May
2010

UK Cosmetic Surgery Group Cures Sweaty Palms with Botox

People who become self-conscious about sweaty palms may not have to deal with the anxiety and nervousness associated with clammy handshakes for much longer.

Transform Cosmetic Surgery group from the UK has developed the Palm-tox procedure, a Botox treatment that helps to stop moisture production in the palms by blocking the nerve impulses going to the sweat glands.

Mar
2010

FDA Approves Botox to Treat Spasticity in Muscles

Botox currently has several off-label uses including treating excessive sweating, reducing the risk of migraines and helping patients with joint or arthritic pain.

The U.S. Food and Drug Administration has now approved Botox to treat spasticity in the flexor muscles of adults. Spasticity of the elbow, wrists and fingers is often the result of a stroke, brain injury or the result of progressive multiple sclerosis.  The stiffness and tightness in the joints can interfere with daily activities and can affect how a patient looks.

Feb
2010

Allergan Buys Massachusetts Cosmetic Surgery Product Company

Allergan, Incorporated, the makers of BOTOX Cosmetic and several other anti-aging products, has purchased a cosmetic surgery company from Medford, Massachusetts. Allergan, Incorporated now owns Serica Technologies, Incorporated for an undisclosed price.

Serica Technologies specializes in making biodegradable, silk mesh scaffolds that can be used as part of skin grafting procedures and in reconstructive surgery. These scaffolds help with the tissue regeneration process, and have helped thousands of patients recover from surgery and achieve the best results with their cosmetic or reconstructive procedure. Many procedures such as facelift surgery, breast implants, body contouring procedures and other complicated types of plastic and cosmetic procedures require the patient to undergo weeks and months of recovery so that the skin tissues can heal properly. Products and materials that can speed up the tissue and cell repair process can help the surgeon achieve better results and improve recovery outcomes.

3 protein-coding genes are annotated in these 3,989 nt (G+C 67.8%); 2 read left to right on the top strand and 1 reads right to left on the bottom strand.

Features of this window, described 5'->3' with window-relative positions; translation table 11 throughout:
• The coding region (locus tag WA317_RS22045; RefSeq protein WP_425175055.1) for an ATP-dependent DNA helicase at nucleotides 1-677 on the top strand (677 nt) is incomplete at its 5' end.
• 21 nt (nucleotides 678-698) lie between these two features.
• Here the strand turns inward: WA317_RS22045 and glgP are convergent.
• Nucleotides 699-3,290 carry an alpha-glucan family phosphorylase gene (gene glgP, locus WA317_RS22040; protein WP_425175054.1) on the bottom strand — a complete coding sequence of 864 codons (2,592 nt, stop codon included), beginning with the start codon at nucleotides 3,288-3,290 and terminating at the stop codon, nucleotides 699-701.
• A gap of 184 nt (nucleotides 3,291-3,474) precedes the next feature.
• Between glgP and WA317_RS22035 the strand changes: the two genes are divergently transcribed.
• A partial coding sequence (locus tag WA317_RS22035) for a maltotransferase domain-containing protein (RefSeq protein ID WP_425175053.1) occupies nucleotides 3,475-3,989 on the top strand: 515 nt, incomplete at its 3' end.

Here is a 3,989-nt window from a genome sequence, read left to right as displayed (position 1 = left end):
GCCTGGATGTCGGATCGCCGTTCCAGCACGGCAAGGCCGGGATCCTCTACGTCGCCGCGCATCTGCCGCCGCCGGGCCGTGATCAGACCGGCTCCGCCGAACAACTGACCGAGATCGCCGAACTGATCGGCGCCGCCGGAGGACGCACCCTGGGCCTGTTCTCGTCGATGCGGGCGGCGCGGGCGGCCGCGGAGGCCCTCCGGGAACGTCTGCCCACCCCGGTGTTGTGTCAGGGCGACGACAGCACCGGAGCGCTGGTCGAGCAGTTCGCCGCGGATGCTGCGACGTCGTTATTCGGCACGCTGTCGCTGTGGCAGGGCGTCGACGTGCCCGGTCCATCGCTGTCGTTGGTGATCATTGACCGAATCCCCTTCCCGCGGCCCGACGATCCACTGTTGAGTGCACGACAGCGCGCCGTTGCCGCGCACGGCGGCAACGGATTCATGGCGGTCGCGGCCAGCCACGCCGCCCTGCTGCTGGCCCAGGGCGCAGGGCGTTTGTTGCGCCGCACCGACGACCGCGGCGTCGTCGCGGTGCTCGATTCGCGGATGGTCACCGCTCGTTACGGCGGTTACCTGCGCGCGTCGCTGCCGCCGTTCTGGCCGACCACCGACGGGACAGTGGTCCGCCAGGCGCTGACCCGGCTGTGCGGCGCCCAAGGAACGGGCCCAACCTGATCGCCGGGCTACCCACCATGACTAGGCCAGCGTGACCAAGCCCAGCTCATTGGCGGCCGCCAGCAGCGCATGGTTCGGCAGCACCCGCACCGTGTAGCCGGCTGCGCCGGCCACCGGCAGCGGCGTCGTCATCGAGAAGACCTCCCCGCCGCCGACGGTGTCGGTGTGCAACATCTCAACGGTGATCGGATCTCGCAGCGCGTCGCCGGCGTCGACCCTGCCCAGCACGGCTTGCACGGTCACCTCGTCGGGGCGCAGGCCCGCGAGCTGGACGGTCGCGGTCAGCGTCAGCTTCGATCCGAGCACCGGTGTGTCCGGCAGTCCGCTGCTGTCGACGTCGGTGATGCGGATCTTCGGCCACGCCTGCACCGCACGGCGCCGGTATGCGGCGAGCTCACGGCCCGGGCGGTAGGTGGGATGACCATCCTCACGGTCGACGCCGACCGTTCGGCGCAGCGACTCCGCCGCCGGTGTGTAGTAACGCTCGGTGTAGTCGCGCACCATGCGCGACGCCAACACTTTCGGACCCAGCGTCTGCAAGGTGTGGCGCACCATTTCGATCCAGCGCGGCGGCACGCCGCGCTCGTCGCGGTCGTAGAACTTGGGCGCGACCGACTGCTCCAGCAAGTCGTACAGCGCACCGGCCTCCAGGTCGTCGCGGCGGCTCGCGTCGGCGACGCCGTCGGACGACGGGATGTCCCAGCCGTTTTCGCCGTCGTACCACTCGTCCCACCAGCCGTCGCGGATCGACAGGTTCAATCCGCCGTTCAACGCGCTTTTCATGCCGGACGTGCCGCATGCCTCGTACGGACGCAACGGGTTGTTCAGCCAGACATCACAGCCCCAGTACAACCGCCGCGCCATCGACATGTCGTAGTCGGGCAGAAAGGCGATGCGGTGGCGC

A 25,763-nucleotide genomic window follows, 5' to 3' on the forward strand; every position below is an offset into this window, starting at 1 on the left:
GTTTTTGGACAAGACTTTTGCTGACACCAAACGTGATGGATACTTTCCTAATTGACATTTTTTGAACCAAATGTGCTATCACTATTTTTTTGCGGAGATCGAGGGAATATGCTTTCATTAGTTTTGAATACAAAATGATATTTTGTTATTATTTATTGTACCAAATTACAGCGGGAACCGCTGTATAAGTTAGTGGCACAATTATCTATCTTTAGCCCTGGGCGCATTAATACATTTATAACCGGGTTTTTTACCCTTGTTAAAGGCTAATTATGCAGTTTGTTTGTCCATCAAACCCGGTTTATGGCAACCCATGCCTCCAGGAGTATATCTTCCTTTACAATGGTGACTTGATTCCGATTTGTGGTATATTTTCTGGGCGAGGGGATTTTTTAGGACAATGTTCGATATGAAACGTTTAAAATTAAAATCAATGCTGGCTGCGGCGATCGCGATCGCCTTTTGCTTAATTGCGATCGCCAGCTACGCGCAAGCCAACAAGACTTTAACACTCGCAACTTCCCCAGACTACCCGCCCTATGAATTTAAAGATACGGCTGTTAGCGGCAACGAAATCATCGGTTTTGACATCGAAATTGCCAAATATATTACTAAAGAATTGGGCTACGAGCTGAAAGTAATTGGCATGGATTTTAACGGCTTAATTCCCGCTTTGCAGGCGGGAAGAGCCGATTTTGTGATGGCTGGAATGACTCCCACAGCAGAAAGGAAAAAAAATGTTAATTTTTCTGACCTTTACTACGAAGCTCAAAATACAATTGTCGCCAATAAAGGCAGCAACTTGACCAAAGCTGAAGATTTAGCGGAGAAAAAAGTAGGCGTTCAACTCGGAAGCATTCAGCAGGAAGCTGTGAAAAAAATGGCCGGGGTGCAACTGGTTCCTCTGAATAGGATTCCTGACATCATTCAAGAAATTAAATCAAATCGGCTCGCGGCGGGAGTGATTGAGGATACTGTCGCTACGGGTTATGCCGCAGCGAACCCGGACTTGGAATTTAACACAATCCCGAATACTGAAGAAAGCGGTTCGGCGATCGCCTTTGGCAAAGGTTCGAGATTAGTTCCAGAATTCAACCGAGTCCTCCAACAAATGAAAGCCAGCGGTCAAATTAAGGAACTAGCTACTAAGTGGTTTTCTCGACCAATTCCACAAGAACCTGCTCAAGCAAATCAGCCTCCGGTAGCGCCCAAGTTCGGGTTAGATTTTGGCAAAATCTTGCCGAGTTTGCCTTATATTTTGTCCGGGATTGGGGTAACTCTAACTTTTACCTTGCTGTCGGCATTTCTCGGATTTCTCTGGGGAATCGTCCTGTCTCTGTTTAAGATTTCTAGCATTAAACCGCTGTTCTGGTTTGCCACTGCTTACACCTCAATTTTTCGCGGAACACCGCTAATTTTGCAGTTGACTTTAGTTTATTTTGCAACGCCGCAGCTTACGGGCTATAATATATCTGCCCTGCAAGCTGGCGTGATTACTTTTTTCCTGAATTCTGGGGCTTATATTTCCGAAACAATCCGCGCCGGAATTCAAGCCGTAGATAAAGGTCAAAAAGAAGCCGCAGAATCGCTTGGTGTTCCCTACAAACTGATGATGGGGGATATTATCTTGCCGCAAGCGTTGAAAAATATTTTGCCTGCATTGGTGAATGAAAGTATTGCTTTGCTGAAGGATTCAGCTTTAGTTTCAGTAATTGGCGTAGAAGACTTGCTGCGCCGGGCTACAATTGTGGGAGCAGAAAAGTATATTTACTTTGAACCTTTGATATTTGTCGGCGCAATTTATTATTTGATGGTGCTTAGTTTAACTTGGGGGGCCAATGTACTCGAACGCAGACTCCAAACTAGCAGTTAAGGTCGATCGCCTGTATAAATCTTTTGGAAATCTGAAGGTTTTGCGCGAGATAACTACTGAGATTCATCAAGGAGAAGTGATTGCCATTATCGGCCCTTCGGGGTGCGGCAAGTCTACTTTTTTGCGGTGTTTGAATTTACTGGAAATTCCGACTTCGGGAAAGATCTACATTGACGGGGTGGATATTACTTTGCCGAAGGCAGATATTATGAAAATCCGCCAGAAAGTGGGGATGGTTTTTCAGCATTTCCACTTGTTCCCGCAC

Jan
2010

Aesthetic Medicine Symposium Series Will Include Botox Training

The IAPAM will be hosting a series of training events for physicians at the Aesthetic Medicine Symposium in 2010, and physicians interested in learning the latest techniques in the field of aesthetic medicine will have the chance to take part in a physician-lead Botox training program.

As the number of patients seeking minimally invasive procedures such as Botox and other dermal filler injections continues to grow, more and more physicians are looking to hire licensed aestheticians to provide these services, or are undergoing training themselves so that they can administer treatments in their office. The IAPAM has integrated the key principles and clinical practices for administering Botox and other minimally invasive procedures, and will be hosting a hands-on practice on the best injection techniques during its training sessions scheduled in Scottsdale Arizona in February, March, April and June.

Dec
2009

FDA Shuts Down Do It Yourself Botox Website

Discount Medspa, a website that had been selling a drug similar to Botox and a range of injectable fillers has been shut down by the U.S. Food and Drug Administration. The website was making it easy for the average consumer to purchase injectables without a prescription, which means anyone could inject themselves or someone else with a potentially harmful compound.

Discount Medspa was heavily promoting Dysport, a recently approved injectable designed to eliminate fine lines and wrinkles. Dysport has been approved the FDA for use in a medical setting, and cannot legally be prescribed by anyone other than a nurse practitioner or a doctor.